“Green” or “high-performance” buildings include schools with a significant portion of green and sustainable actual building materials and systems. These “green schools” have incorporated high energy efficiency and water conservation measures; used materials with recycled content and low toxic emissions and off-gassing; established recycling and compost space and bins; developed plans for sustainable operations and maintenance including indoor environmental quality; created plans for resusing materials and resources and analyzed the building site for access to transportation, open space and wildlife habitat. Not only have green schools been shown to improve attendance and performance but they provide environmental benefits such as protecting ecosystems and biodiversity, improving water quality, reducing solid waste, and conserving natural resources like water and energy. According to the US Green Building Council, green schools:
Moreover, green schools save money. According to a 2006 study by Greg Kats of Capital-E, green schools cost less than 2% more than conventional schools (or about $3 per square foot) but provide financial benefits that are 20 times as large (about $71 per square foot). On average, green schools save $100,000 per year – enough to hire two new teachers, buy 200 new computers or purchase 5,000 new textbooks. And if all new school construction and school renovations went green starting today, energy savings alone would total more than $20 billion over the next 10 years. A study of Chicago and Washington, D.C., schools found that better school facilities can add 3 to 4 percentage points to a school’s standardized test scores, even after controlling for demographic factors.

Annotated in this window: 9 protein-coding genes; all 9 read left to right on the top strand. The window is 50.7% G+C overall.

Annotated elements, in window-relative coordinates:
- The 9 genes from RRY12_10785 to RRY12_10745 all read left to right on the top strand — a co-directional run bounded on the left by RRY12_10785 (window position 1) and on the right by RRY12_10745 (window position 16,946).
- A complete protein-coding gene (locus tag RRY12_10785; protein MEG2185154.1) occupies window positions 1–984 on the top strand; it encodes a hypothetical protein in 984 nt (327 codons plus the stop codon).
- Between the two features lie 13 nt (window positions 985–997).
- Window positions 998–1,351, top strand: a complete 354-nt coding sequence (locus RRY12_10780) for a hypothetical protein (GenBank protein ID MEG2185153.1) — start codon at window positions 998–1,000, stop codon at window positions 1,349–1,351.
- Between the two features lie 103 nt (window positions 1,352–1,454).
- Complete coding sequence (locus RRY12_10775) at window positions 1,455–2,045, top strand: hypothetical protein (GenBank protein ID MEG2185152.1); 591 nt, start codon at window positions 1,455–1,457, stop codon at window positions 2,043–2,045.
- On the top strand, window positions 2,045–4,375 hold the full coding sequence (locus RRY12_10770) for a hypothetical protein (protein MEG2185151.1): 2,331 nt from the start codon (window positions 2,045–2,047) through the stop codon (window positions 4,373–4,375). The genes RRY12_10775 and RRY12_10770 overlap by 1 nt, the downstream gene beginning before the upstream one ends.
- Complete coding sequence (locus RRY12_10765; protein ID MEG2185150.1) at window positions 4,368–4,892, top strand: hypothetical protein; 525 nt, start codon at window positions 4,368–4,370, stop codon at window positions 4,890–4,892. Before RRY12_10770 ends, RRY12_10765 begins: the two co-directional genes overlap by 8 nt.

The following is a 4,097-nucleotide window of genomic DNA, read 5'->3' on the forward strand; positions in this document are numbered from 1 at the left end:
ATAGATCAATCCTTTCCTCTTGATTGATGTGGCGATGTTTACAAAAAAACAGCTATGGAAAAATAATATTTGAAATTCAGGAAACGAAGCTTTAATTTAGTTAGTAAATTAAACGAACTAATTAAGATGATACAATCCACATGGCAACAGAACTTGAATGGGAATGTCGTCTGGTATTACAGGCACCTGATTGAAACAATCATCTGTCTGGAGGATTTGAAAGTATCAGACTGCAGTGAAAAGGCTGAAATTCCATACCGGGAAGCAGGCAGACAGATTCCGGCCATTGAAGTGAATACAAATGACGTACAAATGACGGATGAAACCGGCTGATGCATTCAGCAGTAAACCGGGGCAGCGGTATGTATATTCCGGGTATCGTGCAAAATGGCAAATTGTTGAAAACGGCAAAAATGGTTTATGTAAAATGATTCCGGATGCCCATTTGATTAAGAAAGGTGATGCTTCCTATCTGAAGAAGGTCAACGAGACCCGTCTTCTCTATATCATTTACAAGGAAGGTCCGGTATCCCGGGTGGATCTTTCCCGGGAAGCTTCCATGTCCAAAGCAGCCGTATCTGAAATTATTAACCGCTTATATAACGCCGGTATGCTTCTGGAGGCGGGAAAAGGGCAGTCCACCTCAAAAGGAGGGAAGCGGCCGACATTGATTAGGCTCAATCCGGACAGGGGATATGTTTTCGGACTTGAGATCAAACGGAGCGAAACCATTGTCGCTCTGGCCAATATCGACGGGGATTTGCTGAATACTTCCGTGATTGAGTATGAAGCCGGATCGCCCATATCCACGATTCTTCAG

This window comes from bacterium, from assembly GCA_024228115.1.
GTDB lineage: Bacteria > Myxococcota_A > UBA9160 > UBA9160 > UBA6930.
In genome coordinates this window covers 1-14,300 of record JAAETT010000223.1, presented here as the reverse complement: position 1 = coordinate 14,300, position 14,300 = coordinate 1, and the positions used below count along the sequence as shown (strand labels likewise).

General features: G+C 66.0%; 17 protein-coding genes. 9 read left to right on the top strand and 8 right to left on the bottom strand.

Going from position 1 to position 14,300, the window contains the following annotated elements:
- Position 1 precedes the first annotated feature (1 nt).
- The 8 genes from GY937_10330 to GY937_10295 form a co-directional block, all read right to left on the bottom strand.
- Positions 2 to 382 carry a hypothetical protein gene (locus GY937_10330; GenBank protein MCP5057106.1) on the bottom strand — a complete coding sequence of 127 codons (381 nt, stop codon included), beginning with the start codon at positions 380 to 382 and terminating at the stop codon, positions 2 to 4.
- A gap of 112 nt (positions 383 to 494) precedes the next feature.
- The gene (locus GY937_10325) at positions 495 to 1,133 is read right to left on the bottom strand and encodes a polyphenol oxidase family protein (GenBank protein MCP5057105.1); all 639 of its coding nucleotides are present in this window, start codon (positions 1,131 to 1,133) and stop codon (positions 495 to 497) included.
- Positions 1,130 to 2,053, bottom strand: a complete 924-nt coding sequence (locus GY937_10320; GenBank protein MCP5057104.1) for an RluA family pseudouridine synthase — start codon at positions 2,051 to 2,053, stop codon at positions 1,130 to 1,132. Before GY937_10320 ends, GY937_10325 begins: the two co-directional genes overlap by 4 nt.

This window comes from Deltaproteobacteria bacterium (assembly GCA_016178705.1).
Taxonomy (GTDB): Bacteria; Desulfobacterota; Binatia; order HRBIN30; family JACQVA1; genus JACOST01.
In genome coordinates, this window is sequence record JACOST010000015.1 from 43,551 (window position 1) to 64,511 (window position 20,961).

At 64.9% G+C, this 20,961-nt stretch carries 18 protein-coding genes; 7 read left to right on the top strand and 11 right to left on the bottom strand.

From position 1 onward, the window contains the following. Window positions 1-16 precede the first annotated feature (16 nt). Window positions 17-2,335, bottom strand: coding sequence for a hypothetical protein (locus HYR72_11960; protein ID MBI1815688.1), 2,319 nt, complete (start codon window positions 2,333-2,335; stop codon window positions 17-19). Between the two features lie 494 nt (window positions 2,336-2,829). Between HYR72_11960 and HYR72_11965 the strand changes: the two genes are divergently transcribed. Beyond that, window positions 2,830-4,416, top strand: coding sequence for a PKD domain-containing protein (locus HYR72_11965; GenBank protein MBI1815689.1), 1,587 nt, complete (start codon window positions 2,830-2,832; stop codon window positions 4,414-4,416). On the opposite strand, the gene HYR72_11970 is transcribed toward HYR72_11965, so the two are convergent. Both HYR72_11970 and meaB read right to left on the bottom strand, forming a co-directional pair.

- Use 33% less energy.
- Save 32% more water.
- Reduce solid waste by 74%.
Green Buying Tools
"Environmentally Preferable Purchasing" or "Green Purchasing" means integrating environmental and health factors into all procurement policies and decisions. Green purchasing can also save money, protect students and staff, and reduce liability—something schools everywhere should care about.
The following tools will help you get started: